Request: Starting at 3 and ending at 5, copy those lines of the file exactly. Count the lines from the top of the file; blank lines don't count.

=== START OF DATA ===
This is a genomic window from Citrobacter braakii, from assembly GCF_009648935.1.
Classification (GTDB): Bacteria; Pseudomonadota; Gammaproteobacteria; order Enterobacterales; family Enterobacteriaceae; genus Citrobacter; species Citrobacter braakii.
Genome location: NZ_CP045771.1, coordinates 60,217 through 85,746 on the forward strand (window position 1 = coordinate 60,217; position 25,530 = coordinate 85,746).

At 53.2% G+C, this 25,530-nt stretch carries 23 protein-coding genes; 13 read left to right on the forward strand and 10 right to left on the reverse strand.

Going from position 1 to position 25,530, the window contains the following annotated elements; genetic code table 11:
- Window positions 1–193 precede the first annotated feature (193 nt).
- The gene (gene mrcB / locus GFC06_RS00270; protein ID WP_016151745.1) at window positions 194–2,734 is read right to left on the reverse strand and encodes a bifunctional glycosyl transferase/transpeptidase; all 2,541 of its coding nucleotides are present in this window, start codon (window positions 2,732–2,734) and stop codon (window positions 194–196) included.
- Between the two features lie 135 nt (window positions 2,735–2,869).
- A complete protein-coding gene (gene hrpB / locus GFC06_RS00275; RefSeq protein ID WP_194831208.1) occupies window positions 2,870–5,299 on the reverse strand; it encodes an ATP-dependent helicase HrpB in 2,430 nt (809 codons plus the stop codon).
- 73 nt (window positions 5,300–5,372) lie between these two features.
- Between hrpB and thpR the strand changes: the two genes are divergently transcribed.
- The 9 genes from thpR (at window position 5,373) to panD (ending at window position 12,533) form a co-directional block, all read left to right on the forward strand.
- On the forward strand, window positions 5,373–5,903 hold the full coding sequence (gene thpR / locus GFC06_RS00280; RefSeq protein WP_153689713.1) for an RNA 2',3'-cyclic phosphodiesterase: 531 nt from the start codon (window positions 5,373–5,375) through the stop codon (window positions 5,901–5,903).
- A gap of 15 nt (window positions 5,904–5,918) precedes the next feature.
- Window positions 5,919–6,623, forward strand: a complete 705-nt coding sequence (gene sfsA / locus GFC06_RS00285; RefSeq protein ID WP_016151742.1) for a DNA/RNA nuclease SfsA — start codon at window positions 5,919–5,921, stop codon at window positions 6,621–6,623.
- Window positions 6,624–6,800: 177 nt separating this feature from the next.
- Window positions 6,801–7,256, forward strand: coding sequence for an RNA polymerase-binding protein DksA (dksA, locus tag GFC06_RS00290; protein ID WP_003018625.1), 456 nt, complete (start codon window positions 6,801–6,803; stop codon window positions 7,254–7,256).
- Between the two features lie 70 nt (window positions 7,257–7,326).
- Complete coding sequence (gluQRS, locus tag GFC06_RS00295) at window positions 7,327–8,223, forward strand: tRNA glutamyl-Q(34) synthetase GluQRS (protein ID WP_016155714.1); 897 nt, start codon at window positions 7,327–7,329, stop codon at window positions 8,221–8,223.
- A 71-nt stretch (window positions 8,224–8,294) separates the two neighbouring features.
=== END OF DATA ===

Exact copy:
Genome location: NZ_CP045771.1, coordinates 60,217 through 85,746 on the forward strand (window position 1 = coordinate 60,217; position 25,530 = coordinate 85,746).

At 53.2% G+C, this 25,530-nt stretch carries 23 protein-coding genes; 13 read left to right on the forward strand and 10 right to left on the reverse strand.

Going from position 1 to position 25,530, the window contains the following annotated elements; genetic code table 11: